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Thursday, January 30, 2014

Olympus Has Fallen vs. White House Down

Two films were released in 2013 based on the same concept: Olympus Has Fallen and White House Down. The plot being the takeover of the White House by terrorists. In 2012, a couple of character-related movies were also premiered: Abraham Lincoln, Vampire Hunter and Lincoln. The latter deuce cannot be compared as they only have major characters in common. But the White House movies deserve to be tackled.

(Source: Wikipedia)

  Firstly, I will elaborate on the movie that was issued fundamentally. Although, I watched the trailer of WHD before OHF, the latter's preview seemed more disappointing. It was like seeing Red Dawn all over again, with primary focus on the White House. The trailer showcased over-the-top action scenes, and it seemed so cliched it made Hollywood seem fallen. Yet, never judge a movie by its trailer. Some of the action scenes were overdone, but most of them were adrenaline-pumping. OHF has more pros than cons.
  One pro being the superb acting by the protagonist Gerald Butler. Although, he has proven himself before in 300 and Gamer, he did no less in OHF. Butler's action scenes were radiantly choreographed, and if it were a dramatic film, he could have been nominated for an Oscar. Butler plays Mike Banning, who was the lead Secret Service agent who heads the Presidential Detail. He is on good terms with the American President (played exquisitely by Aaron Eckhart) and his family. But things take a turn for the worst, when an accident forces Banning to save the President, but not the First Lady. 
  18 months later, Banning is seen working at the Treasury Department, and has been removed from the detail, due to President Asher being furious with him for not saving his wife. That day terrorists attack Washington with foremost force on the White House. The assault is led by a North Korean terrorist known as Kang Yeonasak (Rick Yune). A scene also shows an agent in the White House saying through the comm, ''Olympus Has Fallen'' before he is killed. The title refers to the Mount Olympus in Greek Mythology, where all the Major Gods resided. In the film, it Olympus refers to the White House, where the most powerful American politicians gather.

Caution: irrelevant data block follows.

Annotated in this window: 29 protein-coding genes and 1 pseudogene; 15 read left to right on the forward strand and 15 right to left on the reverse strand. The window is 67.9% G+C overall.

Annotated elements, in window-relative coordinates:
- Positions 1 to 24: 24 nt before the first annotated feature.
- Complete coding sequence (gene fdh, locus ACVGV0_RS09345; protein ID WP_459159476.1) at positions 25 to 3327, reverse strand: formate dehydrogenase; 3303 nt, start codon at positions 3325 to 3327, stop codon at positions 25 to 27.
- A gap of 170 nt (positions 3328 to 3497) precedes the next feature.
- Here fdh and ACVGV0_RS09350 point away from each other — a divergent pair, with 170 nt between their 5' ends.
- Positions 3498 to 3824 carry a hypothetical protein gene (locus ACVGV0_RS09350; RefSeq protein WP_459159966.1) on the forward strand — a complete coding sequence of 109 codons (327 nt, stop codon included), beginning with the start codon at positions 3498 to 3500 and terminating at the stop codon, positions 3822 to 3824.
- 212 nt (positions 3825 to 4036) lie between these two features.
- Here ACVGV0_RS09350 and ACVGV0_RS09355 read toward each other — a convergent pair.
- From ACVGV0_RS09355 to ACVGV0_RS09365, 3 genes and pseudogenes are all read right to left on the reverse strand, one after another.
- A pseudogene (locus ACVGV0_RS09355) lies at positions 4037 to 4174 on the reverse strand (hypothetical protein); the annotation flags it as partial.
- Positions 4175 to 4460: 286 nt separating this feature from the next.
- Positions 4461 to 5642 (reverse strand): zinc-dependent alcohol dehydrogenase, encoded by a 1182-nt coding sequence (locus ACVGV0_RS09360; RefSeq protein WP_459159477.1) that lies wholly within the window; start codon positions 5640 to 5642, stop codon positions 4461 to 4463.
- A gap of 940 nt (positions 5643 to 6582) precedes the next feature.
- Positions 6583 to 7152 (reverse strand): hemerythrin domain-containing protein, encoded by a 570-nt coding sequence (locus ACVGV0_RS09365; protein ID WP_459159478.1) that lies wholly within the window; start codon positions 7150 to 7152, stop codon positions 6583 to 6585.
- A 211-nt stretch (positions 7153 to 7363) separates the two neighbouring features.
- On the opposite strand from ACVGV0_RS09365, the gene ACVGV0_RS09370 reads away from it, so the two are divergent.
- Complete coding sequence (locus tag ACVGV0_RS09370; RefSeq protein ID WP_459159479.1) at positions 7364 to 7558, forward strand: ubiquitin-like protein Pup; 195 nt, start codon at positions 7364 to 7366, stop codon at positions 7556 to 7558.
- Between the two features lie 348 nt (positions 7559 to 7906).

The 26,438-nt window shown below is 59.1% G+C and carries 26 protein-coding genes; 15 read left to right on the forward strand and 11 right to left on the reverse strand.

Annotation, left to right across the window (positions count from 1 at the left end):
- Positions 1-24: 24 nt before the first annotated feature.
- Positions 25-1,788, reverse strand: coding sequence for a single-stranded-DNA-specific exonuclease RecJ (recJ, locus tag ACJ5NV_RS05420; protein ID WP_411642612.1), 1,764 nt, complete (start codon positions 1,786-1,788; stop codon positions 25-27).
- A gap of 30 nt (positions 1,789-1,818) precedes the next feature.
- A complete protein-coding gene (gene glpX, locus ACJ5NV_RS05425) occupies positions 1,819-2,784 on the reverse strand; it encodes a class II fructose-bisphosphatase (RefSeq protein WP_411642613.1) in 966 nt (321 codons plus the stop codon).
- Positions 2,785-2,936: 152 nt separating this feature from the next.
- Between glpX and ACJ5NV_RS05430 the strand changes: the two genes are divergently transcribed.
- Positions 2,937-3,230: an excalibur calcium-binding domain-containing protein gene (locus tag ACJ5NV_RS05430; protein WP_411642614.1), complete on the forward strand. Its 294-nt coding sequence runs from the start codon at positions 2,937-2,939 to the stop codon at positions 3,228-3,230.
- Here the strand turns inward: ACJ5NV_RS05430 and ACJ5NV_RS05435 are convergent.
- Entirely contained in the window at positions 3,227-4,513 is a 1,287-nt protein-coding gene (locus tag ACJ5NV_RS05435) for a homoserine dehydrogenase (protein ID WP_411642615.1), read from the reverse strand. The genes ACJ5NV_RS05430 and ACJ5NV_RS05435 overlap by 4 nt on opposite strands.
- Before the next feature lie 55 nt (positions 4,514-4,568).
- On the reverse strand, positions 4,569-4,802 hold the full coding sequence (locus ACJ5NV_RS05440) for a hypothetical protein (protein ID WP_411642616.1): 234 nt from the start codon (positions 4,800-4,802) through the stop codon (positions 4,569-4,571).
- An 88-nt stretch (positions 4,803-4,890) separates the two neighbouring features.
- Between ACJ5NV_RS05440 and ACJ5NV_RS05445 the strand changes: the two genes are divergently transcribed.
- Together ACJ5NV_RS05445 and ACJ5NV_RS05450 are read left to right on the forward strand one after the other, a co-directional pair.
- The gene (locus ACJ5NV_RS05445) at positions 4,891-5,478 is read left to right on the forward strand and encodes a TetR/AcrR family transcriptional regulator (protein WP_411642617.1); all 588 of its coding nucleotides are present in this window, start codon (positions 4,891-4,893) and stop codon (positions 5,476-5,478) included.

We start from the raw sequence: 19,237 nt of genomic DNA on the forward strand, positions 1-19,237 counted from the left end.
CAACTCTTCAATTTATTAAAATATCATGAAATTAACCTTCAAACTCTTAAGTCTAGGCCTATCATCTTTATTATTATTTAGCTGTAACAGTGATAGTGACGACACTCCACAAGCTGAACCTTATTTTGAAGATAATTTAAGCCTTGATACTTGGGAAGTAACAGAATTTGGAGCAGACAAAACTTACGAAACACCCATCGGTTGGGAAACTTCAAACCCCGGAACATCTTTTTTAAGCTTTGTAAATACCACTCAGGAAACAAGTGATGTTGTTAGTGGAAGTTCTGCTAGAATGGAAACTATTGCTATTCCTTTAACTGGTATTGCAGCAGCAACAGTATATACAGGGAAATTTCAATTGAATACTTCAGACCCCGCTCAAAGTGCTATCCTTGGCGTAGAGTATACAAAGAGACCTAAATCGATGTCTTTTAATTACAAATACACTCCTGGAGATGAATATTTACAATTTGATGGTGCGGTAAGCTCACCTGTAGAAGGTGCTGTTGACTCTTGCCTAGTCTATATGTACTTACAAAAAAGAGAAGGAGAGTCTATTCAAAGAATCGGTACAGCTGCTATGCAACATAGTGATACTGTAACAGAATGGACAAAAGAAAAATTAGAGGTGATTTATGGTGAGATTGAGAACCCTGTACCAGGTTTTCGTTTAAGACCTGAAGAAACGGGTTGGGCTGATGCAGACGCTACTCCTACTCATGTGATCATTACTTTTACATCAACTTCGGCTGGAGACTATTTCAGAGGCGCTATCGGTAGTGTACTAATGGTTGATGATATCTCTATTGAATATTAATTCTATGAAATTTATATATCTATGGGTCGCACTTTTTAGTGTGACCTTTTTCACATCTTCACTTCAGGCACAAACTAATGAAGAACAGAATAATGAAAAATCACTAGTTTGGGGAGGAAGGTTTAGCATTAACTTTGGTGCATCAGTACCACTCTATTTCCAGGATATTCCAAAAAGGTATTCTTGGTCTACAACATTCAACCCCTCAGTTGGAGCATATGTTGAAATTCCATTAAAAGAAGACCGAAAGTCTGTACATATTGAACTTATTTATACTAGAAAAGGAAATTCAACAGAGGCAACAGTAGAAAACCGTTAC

Morgan Freeman also has a main role as the Speaker of the House. It is well to note that in White House Down, the President is African-American, and the Speaker is Caucasian. The writers wanted to make sure there was a major plot difference by adding these distinctions.

(Best acting in OHF was by Gerard Butler. Source: Wikipedia)

  Olympus Has Fallen has cons though. Much of the feature feels like it copied inner White House scenes from the inaugural Die Hard. Though, without its humor that made Die Hard one of the best H-wood action pictures of all time. The comm scenes between Banning and the Yeonasak are entertaining though. Still, the ending is too predictable. Even the mid-scenes are forthcoming. Veteran action watchers will not be fully satisfied by this movie. And it has received mixed reviews from universal critics. 
  Still, OHF has enough kick-ass scenes for audiences to be eluded away from the cliches. It is a good photoplay, but in no way original, or worthy of entering a best-action movies list. Butler plays his character with every fiber of his being, and in some scenes his dialogue delivery is reminiscent of Bruce Willis in Die Hard - although, the dialogues not being referential at all. The conclusion of this movie battle will arrive after White House Down has been reviewed.

Olympus Has Fallen:
IMDb: 6.5/10.
Rotten Tomatoes: 48%.
BO101: 3/4.

(Source: Wikipedia)

You can see from the above poster, the blockbuster credits from director Roland Emmerich. Features like Independence Day, The Day After Tomorrow and 2012 are all disaster movies. White House Down itself is a disaster.